What can you do when a neighbor keeps trespassing on your property?

There are many things to consider with this question and the right course of action may vary depending on the situation. Here are some specific scenarios and the steps you should consider taking for each:

 

General Guidelines for dealing with Trespassing Neighbors

Below are some general guidelines for resolving these kinds of issues that apply to all of the specific situations.
In general, there are some high level guidelines that you should consider if you want to solve the issue with the least degree of conflict:
Step 1:  Dealing with trespassing neighbors Talking to your neighbor about the issue.

It’s likely an uncomfortable thing to do, but talking to your neighbor about the situation is usually the best start and often resolves the situation completely without need for further escalation or expense.  

When should you NOT have the discussion?
If your neighbor has a history of overreacting, volatility and especially reacting with violence or retaliation; you should reconsider trying to interact with them one-on-one about the issue. With neighbors like this (or similarly negative personality traits), you should trust your instincts.
Why you SHOULD have the discussion.
Most people, however, prefer to have an issue brought to them directly first. Not giving them a chance to respond to your concern before escalating can permanently damage the relationship between you. At times, skipping this step can create a permanently adversarial relationship that can escalate over the years. Even if the initial conversation isn’t effective in resolving the issue, giving the person a chance to resolve it before any escalation is the right thing to do and can:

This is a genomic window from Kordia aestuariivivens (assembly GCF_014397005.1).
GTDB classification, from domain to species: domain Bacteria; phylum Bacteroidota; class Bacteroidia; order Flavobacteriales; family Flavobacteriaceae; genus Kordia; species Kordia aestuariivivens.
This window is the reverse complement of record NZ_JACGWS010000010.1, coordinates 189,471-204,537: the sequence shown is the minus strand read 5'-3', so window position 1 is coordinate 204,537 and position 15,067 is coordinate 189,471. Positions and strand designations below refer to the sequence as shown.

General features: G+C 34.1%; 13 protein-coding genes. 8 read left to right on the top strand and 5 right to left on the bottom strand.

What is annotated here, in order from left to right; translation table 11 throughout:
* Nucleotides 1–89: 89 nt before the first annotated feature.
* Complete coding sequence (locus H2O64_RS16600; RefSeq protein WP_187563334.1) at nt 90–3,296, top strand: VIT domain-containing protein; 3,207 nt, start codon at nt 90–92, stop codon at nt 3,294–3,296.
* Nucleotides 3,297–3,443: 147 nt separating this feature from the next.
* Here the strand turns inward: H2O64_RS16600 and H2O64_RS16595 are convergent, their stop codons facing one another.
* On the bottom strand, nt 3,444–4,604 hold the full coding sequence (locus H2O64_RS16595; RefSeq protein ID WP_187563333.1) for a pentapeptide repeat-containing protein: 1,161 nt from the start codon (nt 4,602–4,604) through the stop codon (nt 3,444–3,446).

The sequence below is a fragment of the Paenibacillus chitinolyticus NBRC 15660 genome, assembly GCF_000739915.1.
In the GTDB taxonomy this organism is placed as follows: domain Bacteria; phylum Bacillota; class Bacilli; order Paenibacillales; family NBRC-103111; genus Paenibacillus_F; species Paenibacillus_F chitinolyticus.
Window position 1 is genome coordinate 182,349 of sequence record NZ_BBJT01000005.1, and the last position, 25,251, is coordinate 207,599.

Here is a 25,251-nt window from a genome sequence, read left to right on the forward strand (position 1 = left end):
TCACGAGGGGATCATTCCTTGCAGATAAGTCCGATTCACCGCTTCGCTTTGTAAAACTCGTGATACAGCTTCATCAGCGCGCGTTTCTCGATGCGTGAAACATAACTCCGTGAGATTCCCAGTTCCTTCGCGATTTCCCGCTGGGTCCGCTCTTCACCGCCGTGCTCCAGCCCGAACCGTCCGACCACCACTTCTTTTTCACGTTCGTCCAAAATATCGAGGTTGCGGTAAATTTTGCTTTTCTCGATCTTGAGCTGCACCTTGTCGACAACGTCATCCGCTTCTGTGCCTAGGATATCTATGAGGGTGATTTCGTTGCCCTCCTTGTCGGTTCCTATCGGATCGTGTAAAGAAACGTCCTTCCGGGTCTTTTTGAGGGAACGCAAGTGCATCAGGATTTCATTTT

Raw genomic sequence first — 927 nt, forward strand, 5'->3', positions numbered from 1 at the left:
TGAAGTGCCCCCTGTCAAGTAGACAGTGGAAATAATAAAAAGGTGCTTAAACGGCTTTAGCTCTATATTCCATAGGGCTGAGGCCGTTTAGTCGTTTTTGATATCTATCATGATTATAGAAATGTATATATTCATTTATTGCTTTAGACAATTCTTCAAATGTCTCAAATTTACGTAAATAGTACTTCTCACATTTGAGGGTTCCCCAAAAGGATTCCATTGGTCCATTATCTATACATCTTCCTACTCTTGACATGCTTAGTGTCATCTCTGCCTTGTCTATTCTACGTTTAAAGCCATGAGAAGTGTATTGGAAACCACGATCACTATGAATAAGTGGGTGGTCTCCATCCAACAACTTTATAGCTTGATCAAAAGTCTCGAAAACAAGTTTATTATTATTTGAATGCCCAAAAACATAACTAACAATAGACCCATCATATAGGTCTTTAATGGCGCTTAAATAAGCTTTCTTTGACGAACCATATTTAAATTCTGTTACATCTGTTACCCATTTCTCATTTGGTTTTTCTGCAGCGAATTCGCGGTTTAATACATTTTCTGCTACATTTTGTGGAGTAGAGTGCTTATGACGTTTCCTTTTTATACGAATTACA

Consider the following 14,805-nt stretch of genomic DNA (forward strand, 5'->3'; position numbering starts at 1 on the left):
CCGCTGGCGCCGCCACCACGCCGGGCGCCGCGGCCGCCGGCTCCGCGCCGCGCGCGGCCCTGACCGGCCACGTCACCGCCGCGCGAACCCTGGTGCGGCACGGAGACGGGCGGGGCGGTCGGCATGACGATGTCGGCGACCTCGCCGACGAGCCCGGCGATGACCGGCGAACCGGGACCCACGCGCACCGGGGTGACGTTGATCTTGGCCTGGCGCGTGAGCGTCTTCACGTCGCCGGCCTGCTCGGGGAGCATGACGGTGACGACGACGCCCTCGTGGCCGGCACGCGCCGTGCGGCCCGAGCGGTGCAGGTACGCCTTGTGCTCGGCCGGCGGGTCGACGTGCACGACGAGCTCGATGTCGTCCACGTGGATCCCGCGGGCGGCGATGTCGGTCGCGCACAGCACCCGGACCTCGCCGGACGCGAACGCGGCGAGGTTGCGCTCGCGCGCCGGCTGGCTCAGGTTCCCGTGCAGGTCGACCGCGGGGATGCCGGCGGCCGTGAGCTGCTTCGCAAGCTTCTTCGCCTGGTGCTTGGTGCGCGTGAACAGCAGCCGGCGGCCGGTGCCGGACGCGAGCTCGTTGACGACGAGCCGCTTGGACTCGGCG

help you avoid future issues with just a conversation (because they know that you will escalate), and

will help your other neighbors understand that you are just interested in resolving the issue and not “that neighbor” who calls the police or an attorney at the drop of a hat.

How to have an effective discussion with your neighbor.
Try to think about how, if the roles were reversed and your neighbor had to talk with you, how would you prefer they handle it with you? In every part of this discussion with your neighbor, you need to keep your focus on resolving the issue with the least amount of conflict possible.  
Make sure you aren’t over-exaggerating the issue.
Be sure that the issue at hand is worth the potential bad feelings it can create with your neighbor. Assuming that it is, ensure that you have the right perspective on how serious the issue is. Does it cause you and your family harm? Does it reduce property values? Is it a matter of mutual respect? You should have clear reasons why you feel it is a problem and be able to concisely state them in the conversation
Non-aggressive setting.
If you feel comfortable enough with the neighbor, invite them over for a drink or dinner. Let them know that you want to have a friendly conversation about something; but make it a little social. The action and your words in the conversation need to show them that you care about your relationship and simply want to resolve the issue at hand.
Assume that they are unaware of the problem.